February 28 2020
Berlinale 2019: a mixed bag
20 February 2019

Ten days of terrific cinema and some unexpected treasures at the international film festival in Berlin

In Turkish-German filmmaker Fatih Akin’s latest film The Golden Glove, protagonist Fritz Honka, a grotesque-looking man, picks up older, down-on-luck prostitutes from a bar he frequents. Then, in his drunken stupor, Honka beats them, strangles them, and saws their bodies into small parts.

People who visit Honka’s apartment complain of the foul smell since he hides the body parts behind the walls. Akin makes the situation look so real that even the audience starts to imagine it can smell decaying human flesh.

It’s is a very hard film to watch. But in the hands of a master like Akin (Head-On, 2004; The Edge of Heaven, 2007), the film becomes a strange viewing experience. One is disgusted and shocked by the images, but there is also the curiosity to see how far the director will go to project his protagonist’s depravity.

Quite like it happened with Lars von Trier’s The House That Jack Built at Cannes last year, some people walked out of the screening of The Golden Glove at this year’s Berlinale. One could sense discomfort among those who stayed back. Germans at large will have a chance to decide whether they can take so much violence when the film opens in theatres later next week.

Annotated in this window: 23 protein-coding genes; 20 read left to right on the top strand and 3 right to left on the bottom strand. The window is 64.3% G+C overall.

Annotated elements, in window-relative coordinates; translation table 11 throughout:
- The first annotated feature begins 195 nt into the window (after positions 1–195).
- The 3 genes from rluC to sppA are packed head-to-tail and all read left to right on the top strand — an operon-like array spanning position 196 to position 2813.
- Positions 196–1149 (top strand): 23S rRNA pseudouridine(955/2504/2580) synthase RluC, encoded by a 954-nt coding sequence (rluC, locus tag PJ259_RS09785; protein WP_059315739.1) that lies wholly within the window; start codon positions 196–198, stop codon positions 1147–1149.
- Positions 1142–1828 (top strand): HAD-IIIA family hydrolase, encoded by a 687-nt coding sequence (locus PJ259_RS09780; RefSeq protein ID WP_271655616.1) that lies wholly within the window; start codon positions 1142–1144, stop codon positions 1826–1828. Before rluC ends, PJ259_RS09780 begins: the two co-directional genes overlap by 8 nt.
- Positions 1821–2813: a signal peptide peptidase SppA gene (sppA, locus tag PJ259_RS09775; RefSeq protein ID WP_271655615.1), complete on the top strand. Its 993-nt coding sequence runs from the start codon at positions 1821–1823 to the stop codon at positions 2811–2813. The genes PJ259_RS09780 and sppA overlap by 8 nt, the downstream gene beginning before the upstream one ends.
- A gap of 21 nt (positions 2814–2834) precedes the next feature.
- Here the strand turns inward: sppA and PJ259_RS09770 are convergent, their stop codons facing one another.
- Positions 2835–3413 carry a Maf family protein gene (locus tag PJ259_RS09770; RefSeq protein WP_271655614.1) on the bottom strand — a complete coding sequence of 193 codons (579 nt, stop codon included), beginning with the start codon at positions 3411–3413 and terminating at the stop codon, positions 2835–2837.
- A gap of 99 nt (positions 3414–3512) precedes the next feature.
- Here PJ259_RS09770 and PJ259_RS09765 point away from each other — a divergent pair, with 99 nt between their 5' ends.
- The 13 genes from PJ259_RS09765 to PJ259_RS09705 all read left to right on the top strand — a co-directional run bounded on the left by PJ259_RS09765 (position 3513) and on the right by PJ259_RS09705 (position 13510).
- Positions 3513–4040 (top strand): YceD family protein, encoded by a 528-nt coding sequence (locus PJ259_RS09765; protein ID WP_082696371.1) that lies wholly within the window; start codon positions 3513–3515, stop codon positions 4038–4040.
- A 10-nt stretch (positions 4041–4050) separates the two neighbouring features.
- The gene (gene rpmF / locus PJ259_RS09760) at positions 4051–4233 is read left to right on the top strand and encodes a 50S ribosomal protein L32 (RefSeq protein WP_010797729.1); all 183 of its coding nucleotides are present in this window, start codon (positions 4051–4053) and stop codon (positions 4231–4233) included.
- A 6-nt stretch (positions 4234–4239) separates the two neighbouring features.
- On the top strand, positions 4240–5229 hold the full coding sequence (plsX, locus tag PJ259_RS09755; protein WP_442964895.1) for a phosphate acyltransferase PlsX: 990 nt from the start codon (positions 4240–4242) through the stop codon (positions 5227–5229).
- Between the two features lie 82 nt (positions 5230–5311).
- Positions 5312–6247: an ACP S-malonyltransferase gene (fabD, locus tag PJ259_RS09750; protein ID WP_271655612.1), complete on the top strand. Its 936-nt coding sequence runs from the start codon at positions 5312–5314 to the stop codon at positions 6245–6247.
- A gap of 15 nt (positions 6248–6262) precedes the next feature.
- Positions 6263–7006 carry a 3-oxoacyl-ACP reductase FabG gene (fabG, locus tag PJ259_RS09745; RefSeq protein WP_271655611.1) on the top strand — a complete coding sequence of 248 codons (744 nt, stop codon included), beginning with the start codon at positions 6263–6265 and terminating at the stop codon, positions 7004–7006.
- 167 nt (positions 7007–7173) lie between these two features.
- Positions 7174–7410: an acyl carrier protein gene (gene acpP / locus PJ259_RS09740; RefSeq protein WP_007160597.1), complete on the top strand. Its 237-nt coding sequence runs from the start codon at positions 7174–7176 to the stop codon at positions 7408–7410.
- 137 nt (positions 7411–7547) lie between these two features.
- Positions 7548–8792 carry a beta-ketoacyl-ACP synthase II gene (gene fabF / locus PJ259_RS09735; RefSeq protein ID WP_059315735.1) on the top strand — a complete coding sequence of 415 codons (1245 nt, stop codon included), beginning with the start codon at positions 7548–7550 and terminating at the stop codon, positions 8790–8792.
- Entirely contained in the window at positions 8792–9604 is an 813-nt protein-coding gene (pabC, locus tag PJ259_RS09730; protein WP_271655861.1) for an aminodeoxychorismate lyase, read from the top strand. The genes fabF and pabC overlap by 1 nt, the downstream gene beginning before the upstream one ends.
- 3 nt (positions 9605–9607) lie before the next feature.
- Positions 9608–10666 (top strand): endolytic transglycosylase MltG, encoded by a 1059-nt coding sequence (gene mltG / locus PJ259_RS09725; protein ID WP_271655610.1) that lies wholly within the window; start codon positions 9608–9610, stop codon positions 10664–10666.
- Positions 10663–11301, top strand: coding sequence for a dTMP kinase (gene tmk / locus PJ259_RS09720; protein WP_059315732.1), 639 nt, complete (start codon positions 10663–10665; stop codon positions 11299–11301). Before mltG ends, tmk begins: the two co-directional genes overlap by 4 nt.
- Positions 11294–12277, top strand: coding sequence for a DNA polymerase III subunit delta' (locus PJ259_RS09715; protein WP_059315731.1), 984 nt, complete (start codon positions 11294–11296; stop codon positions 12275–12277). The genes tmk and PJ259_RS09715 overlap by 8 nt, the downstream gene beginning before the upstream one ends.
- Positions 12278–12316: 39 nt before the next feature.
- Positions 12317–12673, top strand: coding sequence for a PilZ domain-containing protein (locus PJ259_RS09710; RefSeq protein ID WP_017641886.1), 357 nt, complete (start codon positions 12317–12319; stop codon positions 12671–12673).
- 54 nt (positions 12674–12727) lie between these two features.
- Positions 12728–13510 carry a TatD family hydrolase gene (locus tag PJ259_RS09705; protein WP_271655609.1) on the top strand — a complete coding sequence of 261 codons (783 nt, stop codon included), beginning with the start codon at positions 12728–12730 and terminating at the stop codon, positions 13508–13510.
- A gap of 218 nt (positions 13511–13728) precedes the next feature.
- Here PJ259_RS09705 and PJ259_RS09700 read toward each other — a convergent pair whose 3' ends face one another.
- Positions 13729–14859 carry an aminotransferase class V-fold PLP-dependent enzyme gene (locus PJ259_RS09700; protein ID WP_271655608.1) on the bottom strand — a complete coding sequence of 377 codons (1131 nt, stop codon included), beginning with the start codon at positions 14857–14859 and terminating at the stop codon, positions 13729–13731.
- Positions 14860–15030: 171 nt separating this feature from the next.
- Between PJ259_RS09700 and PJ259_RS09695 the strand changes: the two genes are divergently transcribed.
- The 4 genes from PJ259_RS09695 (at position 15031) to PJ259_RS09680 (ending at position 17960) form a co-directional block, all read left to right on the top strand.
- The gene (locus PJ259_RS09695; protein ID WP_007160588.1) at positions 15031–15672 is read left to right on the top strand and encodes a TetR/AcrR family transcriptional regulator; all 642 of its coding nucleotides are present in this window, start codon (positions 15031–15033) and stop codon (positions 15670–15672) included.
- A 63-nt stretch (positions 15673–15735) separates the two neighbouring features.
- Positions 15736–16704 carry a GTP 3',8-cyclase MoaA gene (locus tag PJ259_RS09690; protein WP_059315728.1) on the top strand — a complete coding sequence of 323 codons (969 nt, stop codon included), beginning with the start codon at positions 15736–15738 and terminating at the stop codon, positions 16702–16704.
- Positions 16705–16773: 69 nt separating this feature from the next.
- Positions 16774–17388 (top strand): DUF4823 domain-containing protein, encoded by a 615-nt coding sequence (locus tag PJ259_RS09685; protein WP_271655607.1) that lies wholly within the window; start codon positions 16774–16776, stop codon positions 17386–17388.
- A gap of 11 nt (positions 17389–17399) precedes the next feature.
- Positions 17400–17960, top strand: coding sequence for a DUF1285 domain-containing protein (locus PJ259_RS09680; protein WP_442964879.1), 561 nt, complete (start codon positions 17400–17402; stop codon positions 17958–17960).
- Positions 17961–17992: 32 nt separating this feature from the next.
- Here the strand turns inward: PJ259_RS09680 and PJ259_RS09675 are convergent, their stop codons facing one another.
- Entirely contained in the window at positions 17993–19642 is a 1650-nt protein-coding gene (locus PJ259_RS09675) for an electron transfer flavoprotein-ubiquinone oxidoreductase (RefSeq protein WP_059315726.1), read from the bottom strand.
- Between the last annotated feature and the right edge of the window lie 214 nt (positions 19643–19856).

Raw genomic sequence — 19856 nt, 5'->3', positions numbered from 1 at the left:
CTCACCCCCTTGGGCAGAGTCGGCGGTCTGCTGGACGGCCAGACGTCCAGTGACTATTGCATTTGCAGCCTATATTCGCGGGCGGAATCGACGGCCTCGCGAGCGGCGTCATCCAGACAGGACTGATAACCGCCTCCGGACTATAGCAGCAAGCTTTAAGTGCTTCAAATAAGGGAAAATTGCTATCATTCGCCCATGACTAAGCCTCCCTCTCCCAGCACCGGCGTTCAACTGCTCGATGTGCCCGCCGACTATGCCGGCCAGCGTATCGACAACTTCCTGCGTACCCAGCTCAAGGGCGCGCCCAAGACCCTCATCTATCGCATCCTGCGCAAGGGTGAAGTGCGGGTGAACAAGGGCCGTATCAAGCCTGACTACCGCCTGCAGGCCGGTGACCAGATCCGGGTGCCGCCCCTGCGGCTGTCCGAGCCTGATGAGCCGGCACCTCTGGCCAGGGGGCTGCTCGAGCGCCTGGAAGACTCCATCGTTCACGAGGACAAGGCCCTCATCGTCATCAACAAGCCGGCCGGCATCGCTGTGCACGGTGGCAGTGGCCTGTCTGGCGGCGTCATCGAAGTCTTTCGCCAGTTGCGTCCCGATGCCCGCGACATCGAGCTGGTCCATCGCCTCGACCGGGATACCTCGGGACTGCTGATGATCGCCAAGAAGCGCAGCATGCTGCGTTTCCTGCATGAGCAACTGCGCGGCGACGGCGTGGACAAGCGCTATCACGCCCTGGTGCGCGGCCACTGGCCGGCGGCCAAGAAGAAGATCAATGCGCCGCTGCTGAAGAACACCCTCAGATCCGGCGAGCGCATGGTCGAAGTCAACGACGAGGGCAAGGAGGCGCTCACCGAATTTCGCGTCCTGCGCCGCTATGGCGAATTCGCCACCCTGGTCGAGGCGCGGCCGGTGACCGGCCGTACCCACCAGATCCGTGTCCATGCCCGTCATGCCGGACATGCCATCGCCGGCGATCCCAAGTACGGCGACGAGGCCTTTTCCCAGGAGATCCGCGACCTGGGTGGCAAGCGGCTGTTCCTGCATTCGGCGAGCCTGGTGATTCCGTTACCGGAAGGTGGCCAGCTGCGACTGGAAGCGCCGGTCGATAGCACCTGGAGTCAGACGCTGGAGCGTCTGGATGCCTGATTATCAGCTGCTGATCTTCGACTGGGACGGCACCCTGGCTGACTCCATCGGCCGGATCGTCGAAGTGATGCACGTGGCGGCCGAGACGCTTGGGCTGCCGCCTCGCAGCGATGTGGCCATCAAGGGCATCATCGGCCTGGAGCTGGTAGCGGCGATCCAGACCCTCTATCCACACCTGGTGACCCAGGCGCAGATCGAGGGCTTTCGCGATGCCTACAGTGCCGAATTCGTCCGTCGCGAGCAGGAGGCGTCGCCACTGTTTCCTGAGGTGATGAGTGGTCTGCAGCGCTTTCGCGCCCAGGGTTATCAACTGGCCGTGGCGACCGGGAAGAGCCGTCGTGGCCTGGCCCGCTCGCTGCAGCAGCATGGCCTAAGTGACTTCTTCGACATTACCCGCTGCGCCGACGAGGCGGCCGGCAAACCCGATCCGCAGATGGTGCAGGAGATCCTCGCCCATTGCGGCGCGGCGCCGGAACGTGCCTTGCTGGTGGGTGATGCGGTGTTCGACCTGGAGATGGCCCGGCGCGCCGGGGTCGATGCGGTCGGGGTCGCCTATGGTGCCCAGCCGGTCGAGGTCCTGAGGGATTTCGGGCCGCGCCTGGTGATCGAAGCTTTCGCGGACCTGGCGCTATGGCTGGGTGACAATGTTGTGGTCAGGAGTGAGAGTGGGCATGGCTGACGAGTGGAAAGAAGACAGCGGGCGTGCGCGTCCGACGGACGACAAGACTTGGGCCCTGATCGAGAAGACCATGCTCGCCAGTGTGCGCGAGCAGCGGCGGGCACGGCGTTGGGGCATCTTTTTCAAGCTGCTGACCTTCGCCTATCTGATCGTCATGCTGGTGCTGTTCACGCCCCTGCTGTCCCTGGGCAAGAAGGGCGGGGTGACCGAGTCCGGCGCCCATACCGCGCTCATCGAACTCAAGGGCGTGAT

Still from The Golden Glove

Still from The Golden Glove  

The Golden Glove was programmed in the competition section of the 69th Berlinale. And it was one of the few hundred films playing in several categories — some brilliant and then, as it always happens in big festivals, there were others that fell relatively flat.

This year, there was also a large selection of Indian films, including Zoya Akhtar’s Gully Boy, Ritesh Batra’s Photograph, and Rima Das’s Bulbul Can Sing, a follow up to her National Award-winner Village Rockstars (2017). There were also a few shorts while Tales From Planet Kolkata, a restored 1993 documentary by London-based Indian writer Ruchir Joshi, played in the experimental Forum Expanded section.

True story

At the halfway mark to the 10-day festival, The Golden Glove stood out as a fascinating film for me. But I also liked François Ozon’s By the Grace of God — a harrowing story of several adult men who band together to bring criminal charges against a priest who sexually abused them when they were teenagers. Based on a true story, the trial and news of which still make headlines in France, the film deals with a theme similar to the Oscar winning Spotlight (2015). But while Spotlight worked like a thriller, set in the editorial offices of The Boston Globe, the French film focuses mainly on the victims, now adult men, especially three characters from different class backgrounds, and how revisiting the traumas of their youth affects their present lives.

Ozon has directed nearly 40 feature-length and short films, often dealing with relationships, especially same-sex partners. By the Grace of God is one of his more complex films — a multi-layered screenplay, with several characters coming in and out of the narrative.

By all counts, the strongest film in the competition section this year was the quiet Ondog. Directed by Chinese filmmaker Wang Quan’an, it’s a tale of survival, sexual desires and a murder in the Mongolian steppes.